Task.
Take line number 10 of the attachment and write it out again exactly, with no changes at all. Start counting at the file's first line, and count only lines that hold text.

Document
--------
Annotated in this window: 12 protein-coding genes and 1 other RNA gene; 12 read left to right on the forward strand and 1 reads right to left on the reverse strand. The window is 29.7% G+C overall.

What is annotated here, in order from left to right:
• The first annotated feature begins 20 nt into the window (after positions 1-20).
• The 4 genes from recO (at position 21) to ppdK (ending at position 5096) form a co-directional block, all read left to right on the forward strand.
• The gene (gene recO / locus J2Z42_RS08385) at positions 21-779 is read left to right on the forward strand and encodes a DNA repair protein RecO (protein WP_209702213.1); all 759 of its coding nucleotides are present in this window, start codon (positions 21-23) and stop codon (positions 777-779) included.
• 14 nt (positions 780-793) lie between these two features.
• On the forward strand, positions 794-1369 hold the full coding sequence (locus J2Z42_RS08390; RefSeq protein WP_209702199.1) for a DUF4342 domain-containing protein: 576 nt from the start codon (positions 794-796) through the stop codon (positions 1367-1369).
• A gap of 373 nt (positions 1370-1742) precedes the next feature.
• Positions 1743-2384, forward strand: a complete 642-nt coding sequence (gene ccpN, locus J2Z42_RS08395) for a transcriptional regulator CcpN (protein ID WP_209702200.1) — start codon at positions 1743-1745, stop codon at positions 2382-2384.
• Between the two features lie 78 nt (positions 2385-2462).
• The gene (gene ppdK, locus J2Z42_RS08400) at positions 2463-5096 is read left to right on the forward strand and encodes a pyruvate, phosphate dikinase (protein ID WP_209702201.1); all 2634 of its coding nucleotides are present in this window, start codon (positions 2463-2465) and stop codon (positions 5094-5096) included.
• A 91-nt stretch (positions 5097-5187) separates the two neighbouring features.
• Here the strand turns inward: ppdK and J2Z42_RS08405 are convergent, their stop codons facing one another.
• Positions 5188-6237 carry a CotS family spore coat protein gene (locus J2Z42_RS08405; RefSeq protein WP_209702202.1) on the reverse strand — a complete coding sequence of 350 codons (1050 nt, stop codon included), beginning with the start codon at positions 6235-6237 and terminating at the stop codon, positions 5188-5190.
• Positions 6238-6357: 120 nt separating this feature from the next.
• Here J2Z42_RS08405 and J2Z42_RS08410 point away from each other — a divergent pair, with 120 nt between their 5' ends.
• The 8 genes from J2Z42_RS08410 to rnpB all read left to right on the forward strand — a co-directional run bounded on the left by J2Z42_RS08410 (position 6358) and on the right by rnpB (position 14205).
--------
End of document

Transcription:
• Between the two features lie 78 nt (positions 2385-2462).